While the process should be similar for almost all RF thermometers, the specific model I'm hacking is a "Maverick RediChek Remote Wireless Smoker Thermometer Model ET-73". It can be purchased from my Amazon store here: http://astore.amazon.com/johspro-20/detail/B0000DIU49
This is functionally a fantastic remote thermometer. It has two temperature probes (one for food, one for smoker) with completely independent alarm settings. It's consistent downfall (as you may find from numerous user reviews) is range. Maverick claims 100' which I have verified to be true providing both the transmitter and receiver are outside and in line-of-sight of each other. As soon as you step in the house (or even behind a tree when far away) the signal is either blocked or range is drastically reduced. Other than that, most people seem to like it. This hack solves that problem.
Hopefully this will help some of you out. From start to finish this took me about 30 minutes. I would expect it to take 1 - 2 hrs if you're not familiar with the parts or basic electronics hacking.
Note: For those of you already familiar with "rev 1" of this Instructable, "rev 2" adds the following:
- Found and implemented ideal antenna length - 6.7" (based on whitepaper found here)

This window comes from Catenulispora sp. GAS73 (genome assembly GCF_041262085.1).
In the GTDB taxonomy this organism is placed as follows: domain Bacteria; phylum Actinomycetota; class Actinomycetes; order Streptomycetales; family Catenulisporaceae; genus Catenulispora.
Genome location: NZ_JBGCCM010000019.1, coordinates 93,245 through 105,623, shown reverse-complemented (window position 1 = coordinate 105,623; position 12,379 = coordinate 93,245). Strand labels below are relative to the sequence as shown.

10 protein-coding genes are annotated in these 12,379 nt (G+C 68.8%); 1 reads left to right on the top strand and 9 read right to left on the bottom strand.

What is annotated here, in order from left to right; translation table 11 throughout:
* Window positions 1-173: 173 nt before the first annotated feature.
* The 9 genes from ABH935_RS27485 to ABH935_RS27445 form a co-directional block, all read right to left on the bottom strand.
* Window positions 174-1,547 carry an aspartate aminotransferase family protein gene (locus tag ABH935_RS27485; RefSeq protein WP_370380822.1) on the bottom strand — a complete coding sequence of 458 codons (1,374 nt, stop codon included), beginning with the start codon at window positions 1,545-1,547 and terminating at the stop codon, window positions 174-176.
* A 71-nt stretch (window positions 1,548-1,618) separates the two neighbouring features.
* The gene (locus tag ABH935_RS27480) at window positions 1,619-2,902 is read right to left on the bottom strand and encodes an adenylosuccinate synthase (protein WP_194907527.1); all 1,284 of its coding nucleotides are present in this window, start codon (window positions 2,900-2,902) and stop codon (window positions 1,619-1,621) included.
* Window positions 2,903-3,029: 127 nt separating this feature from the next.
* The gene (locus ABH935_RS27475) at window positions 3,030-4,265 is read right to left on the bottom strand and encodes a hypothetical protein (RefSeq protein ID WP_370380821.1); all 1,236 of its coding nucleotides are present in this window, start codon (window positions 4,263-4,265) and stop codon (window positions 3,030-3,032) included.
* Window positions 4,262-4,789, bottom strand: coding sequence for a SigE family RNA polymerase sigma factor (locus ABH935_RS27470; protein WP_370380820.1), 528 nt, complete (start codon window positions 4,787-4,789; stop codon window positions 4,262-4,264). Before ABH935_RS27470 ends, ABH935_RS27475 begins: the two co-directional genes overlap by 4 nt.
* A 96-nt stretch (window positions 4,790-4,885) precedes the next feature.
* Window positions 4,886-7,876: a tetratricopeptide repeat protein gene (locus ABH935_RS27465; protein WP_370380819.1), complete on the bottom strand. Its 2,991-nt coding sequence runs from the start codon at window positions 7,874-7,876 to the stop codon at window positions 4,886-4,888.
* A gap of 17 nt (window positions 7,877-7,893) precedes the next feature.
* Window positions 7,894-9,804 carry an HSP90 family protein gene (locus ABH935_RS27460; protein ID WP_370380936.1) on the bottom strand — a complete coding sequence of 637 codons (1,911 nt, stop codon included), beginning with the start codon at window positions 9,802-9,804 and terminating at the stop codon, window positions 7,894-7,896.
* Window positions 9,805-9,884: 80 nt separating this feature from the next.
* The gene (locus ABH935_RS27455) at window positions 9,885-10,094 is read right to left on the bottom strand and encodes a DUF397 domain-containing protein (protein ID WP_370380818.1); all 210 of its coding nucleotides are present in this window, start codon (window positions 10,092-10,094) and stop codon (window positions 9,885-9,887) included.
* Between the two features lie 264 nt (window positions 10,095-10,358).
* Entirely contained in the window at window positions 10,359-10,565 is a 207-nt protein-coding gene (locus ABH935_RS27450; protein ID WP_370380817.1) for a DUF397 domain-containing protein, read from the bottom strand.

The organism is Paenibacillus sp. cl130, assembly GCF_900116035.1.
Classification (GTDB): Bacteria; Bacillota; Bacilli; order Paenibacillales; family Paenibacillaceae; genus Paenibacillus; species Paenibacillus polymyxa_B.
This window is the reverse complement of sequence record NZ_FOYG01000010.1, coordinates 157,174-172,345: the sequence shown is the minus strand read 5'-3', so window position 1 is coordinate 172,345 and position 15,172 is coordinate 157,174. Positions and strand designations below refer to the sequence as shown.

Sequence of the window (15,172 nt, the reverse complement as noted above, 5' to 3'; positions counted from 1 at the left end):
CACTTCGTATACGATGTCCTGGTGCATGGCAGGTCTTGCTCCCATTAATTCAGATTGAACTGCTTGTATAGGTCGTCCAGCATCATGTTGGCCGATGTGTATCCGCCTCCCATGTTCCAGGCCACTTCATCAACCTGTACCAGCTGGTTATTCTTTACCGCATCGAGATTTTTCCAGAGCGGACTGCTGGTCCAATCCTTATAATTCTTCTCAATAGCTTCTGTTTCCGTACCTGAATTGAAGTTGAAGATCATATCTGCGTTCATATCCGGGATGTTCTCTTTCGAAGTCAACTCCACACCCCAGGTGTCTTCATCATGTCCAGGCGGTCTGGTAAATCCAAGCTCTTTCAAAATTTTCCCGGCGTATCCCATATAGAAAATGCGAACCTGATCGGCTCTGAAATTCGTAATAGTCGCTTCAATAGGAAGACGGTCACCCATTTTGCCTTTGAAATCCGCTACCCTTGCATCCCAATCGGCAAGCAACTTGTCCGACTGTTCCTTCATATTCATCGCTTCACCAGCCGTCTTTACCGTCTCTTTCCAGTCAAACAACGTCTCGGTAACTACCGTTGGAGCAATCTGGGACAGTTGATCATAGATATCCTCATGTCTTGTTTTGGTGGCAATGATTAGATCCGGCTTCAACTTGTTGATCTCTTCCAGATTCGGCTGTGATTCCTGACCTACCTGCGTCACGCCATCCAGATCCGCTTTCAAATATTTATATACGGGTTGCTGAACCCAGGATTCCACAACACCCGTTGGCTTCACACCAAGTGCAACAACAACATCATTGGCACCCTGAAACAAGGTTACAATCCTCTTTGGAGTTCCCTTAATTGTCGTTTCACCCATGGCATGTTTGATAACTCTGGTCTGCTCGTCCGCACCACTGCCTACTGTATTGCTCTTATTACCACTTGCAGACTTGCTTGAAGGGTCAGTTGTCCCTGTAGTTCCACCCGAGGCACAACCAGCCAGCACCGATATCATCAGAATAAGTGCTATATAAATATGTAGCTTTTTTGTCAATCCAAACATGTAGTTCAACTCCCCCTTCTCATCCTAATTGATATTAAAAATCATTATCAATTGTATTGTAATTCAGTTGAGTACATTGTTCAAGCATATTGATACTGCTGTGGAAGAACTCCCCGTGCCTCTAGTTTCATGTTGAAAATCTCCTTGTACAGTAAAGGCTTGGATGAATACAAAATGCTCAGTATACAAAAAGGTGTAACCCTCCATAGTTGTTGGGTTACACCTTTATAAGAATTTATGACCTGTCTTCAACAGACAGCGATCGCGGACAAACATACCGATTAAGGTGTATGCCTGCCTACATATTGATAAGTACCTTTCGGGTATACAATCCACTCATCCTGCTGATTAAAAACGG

- Added antenna tube cover to protect exposed wire (and add to overall durability)
- General clean-up of the overall Instructable
Step 1: Gather Materials and Tools
a.) 6.7" of 22 gauge copper or steel wire
The antenna will require 6.7" of 22 gauge copper or steel wire which is commonly found at craft stores and used for flower arrangements. 22 gauge is perfect because it will bend and stay in place. You can coil it up for storage and point it out straight when in use.
Why such an exact length? Because antenna length is directly tied to the operating frequency (433.92Mhz) in which the device was designed for. There is a specific formula used to calculate the length which is what I used to derive 6.7". You still may get improved performance with a longer or even shorter antenna, but it won't be maximum efficiency.
Ideally the wire should be non-coated. If it is coated (as mine was) you will just have to sand the paint off one end for soldering.
If you need to buy something I would look for 22 gauge non-coated copper wire, something like this should work great:
b.) One Antenna Tube
In addition to making the project look very professional, the antenna tube protects your wire from breaking off, reduces strain on the PCB, and helps keeps water out (of the antenna hole). While any standard hobby antenna tube can be used, this Instructable is based on one from Dubro Racing, Model 2338 (Red, with cap). It can be seen and ordered here: http://astore.amazon.com/johspro-20/detail/B000BP4JC4
Finally, it is assumed that you already have a thermometer that you are willing to hack (which has obvious risks such as breaking the device if you're not careful). If you want to purchase a thermometer I highly recommend the same one I used (Maverick RediChk Model ET-73) here: http://astore.amazon.com/johspro-20/detail/B0000DIU49
2.) Tools Needed
a.) Soldering Iron (along with flux and solder)
b.) Sandpaper or some type of file (an emery board would even work)
c.) Wire cutters
d.) Drill (or Dremel Moto type tool) and small drill bit (1/8")
e.) Very small (jewelers sized) Philips screwdriver